Face It, Most Of Your Facebook Friends Aren't Truly Your Friends, Study Says

You may have hundreds or even thousands of Facebook friends, but chances are that the vast majority of them would turn their backs on you in a flash if you were truly in need, or at least that's what a recent study suggests. Research from Oxford University’s Robin Dunbar, a professor of evolutionary psychology, found that most people are terrible at maintaining relationships with their Facebook friends. In addition, the actual number of Facebook friends that a person can rely on or have a true "emotional connection" with is similar in number to the friends that you have in the real world face-to-face interactions.

This should really shouldn’t come as a shock to anyone reading this, as many Facebook “friends” are often acquaintances at best. Dunbar’s research found the average Facebook user had roughly 150 friends, and careful analysis found that of those 150, only 14 would express sympathy in the event of tragedy or a downturn in one’s life. Even more telling is that you can only hope to count on four of your Facebook friends for emotional support during a crisis.

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Dunbar also found that the way we organize our friends in our online world closely mirrors that off the offline world. If you think of your Facebook friends list as concentric circles, the inner circle would consist of your five closest friends — the ones that you can most depend on for physical and emotional support in a time of need. From there, the circles extend out to 15, 50 and 150 friends, with each layer become less emotionally attached compared to the inner circle, based on a lack of time to devote to maintaining the relationships.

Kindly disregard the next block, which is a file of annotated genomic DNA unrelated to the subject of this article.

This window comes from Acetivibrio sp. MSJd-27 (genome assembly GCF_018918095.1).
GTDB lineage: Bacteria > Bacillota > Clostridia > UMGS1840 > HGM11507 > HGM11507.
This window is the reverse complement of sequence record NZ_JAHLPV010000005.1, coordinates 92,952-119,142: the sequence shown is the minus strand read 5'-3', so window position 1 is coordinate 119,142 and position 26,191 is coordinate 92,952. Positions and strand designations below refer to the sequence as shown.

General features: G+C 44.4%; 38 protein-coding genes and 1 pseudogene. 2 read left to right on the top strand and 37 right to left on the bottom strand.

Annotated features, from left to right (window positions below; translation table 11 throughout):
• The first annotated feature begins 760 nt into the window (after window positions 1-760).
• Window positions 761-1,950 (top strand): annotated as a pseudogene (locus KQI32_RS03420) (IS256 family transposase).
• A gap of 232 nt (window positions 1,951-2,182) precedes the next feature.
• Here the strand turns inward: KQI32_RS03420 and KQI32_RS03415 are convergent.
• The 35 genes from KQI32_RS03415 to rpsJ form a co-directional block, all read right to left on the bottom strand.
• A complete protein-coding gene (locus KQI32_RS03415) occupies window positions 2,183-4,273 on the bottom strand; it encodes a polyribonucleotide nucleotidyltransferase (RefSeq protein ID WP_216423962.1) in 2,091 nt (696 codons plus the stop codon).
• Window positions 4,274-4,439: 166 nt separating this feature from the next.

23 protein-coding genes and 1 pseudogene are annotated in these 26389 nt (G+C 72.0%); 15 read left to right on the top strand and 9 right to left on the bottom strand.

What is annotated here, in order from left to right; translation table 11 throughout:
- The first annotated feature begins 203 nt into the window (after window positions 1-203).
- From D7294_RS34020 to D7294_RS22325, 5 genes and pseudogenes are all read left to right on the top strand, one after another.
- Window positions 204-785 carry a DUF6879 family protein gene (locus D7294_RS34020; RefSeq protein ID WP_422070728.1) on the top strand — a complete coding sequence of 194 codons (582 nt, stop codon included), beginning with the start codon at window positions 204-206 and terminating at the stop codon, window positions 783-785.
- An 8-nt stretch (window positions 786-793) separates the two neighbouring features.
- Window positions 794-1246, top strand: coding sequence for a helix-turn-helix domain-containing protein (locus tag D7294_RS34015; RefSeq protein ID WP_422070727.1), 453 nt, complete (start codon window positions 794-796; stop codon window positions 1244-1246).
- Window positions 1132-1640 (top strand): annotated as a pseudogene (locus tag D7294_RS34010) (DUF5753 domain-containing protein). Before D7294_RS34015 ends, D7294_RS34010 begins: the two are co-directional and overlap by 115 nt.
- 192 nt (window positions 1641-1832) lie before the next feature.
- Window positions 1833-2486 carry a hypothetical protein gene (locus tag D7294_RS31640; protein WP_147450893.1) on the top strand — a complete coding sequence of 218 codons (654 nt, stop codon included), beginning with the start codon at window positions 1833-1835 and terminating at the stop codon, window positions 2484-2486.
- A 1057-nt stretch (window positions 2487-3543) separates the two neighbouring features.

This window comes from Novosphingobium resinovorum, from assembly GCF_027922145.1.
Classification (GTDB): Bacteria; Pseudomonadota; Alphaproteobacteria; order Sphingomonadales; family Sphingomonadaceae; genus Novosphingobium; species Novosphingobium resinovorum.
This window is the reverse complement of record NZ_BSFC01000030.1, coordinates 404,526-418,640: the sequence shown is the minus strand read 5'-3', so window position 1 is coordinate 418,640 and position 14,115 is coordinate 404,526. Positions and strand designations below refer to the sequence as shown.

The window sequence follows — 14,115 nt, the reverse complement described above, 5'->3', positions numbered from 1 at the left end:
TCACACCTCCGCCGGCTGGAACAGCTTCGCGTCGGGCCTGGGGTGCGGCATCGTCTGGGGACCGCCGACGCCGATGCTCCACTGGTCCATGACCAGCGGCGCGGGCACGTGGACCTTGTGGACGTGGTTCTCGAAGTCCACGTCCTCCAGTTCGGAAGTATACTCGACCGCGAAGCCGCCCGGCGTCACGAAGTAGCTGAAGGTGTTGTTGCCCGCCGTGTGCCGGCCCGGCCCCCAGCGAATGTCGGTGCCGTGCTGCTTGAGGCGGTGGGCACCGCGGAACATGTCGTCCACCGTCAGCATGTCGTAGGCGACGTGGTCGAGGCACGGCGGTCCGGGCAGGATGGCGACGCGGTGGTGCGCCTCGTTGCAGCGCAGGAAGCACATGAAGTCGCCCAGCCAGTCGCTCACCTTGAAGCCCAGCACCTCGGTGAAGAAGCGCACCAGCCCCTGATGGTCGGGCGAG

“This suggests that, as originally proposed by the social brain hypothesis, there is a cognitive constraint on the size of social networks that even the communication advantages of online media are unable to overcome,” writes Dunbar. “In practical terms, it may reflect the fact that real (as opposed to casual) relationships require at least occasional face-to-face interaction to maintain them.”

So the next time you reach out to Facebook for comfort, just remember that just a fraction of your friends will truly become that digital shoulder that you need to lean on.


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